Training the Australian Shepherd Puppy

A solid education in obedience and leadership is essential to teach your Aussie the rules of his new human world.

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Word association is important in teaching a dog. Use the same word (command) for each behavior every time you teach it, adding food rewards and verbal praise to reinforce the positive. Pup will make the connection and will be motivated to repeat the behavior when he hears those key words. For example, when teaching pup to potty outside, use the same potty term (Go potty, Get busy and Hurry up are commonly used) each time he eliminates, adding a Good boy! while he's urinating. Pup will soon learn what those trips outside are for.

Timing is another crucial element in training. All dogs learn their lessons in the present tense. You have to catch them in the act (good or bad) in order to dispense rewards or discipline. You have three to five seconds to connect with your pup or he will not understand that what he did was right or wrong. Thus, timing and consistency are your keys to success in teaching any new behavior or correcting any bad behavior.

Successful puppy training depends on several important principles:

1.Use simple one-word commands and say them only once. Otherwise, puppy learns that Come (or Sit or Down) is a three- or four-word command.

2. Never correct your dog for something he did minutes earlier. Three to five seconds, remember?

3. Always praise (and treat) as soon as he does something good (or stops doing something naughty). How else will puppy know he's a good dog?

4. Be consistent. You can't snuggle together on the couch to watch TV today, then scold your puppy for climbing on the couch tomorrow.

5. Never tell your dog to come to you and then correct him for something he did wrong. He will think that the correction is for coming to you. (Think like a dog, remember?) Always go to the dog to stop unwanted behavior, but be sure you catch him in the act.

6. Never hit or kick your dog or strike him with a newspaper or other object. Such physical measures will only create fear and confusion in your dog and could provoke aggressive behavior down the road.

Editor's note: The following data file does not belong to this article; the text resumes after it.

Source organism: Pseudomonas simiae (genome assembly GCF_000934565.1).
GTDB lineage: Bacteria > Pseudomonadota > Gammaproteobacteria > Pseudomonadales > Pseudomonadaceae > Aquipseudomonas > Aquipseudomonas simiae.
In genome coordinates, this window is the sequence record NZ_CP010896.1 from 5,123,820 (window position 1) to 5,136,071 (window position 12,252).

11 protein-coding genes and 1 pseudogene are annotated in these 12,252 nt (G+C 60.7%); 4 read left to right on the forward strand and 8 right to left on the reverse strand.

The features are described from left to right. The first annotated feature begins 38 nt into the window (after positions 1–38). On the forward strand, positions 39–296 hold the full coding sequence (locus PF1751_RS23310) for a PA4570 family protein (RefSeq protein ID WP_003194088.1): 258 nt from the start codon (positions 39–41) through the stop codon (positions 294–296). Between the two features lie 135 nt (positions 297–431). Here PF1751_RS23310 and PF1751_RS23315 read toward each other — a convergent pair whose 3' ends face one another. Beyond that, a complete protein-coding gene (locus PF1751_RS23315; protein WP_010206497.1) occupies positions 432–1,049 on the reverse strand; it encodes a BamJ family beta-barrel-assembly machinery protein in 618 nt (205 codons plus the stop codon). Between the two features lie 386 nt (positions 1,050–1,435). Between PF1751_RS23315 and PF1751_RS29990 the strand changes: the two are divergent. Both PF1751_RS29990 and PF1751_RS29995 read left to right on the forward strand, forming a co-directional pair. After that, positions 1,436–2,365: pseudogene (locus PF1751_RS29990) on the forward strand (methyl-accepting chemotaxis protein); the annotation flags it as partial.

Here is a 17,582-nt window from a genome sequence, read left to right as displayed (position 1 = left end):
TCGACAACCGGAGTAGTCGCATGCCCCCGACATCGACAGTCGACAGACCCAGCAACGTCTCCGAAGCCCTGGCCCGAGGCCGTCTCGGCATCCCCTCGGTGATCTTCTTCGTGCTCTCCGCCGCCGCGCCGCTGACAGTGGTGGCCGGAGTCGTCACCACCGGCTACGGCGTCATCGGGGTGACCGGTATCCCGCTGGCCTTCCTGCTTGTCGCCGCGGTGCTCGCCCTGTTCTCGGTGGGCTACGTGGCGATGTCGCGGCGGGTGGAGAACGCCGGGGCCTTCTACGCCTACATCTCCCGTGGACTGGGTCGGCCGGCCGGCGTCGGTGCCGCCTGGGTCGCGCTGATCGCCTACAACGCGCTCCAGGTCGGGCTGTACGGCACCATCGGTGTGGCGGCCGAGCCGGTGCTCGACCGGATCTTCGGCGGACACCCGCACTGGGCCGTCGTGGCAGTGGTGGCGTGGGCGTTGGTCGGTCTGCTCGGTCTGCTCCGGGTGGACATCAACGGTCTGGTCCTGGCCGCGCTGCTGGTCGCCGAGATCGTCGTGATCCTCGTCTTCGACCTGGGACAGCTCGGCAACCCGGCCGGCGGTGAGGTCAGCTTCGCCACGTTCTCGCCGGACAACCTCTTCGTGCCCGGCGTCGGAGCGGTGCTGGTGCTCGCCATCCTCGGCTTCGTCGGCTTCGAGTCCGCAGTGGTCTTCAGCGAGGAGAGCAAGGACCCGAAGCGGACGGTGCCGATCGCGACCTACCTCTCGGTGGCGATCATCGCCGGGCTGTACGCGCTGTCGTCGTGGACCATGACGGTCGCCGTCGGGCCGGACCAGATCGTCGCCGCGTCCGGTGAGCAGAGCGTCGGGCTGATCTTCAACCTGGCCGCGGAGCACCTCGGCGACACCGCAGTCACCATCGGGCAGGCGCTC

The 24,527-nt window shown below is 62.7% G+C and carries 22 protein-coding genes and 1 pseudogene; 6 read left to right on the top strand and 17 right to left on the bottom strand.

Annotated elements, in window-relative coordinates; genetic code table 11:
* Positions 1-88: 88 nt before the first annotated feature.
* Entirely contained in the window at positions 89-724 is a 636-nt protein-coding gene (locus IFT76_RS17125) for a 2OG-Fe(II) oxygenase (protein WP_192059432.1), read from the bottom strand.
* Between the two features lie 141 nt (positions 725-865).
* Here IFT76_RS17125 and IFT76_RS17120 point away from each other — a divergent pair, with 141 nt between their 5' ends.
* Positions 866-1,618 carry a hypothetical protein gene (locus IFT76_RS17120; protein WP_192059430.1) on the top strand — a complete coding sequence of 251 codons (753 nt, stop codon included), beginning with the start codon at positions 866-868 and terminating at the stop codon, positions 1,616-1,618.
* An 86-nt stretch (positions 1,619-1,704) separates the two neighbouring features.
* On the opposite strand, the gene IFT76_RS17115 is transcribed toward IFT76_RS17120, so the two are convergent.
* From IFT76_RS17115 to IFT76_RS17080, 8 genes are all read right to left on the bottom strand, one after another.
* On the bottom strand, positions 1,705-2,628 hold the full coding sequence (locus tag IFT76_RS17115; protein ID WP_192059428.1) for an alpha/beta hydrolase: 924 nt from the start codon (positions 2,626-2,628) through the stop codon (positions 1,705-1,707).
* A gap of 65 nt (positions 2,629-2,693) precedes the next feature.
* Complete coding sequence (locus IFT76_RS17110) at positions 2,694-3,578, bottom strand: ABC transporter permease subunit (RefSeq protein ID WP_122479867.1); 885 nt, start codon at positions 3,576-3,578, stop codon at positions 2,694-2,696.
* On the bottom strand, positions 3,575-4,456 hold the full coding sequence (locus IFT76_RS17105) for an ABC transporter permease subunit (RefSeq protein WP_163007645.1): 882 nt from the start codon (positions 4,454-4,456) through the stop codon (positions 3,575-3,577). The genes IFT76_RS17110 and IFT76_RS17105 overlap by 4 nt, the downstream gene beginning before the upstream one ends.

7. When praising or correcting, use your best doggie voice. Use a light and happy voice for praise and a firm, sharp voice for warnings or corrections. A whiny No, No or Drop that will not sound too convincing, nor will a deep, gruff voice make your puppy feel like having fun. Your dog also will respond accordingly to family arguments. If theres a shouting match, he will think that he did something wrong and head for cover. So never argue in front of the kidsor the dog!

Next step: Games for Aussie Puppies

Reprinted from Breeders Best: Australian Shepherd © 2004. Permission granted by Kennel Club Books, an imprint of BowTie Press.

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Kim   Fishers, Indiana

3/1/2016 10:28:33 PM

We just got our first 10 week old Aussie pup. I keep his chew toys on me when we're cuddling or playing. If he tries biting me or my clothes I immediately divert him to these toys that he loves to chew on. It seems to work. I just basically put it in his face and he's like.... Yay! My toy! And he starts chomping on it and not me. Lol. I hope this continues to work!

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Mario   Kirkland, Washington

10/15/2012 11:43:58 AM

I'm confused with number 3, if you give him a treat after he does something good and after he does something naughty why would he only do the good thing again and not the naughty if both are being rewarded?

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Andrew   Denver, CO

2/27/2011 9:17:19 AM

I understand the frustrations with biting. Our wonderful black male tri aussie is 12 weeks and still has issues with biting. We tell him "no biting" and hold his mouth closed. If he continues we get up and turn our backs to him stopping all play until he calms down. It's a slow process but he is eventually getting it.

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rose   Prairie Grove, AR

1/26/2011 12:30:41 PM

I like the article, but I'm still having problems getting my 9 week puppy (aussie) to stop biting. He furstrates me so much, i actuallt cuffed him acouple of times. He still seems to hyper to lease train. Can sit though. Won't stay yet. He is quite head stron for his ae. Not sure if I can handle him. Don'T want to make him worse. Seems to like to growl when not wanting to listen. Just frustrated!

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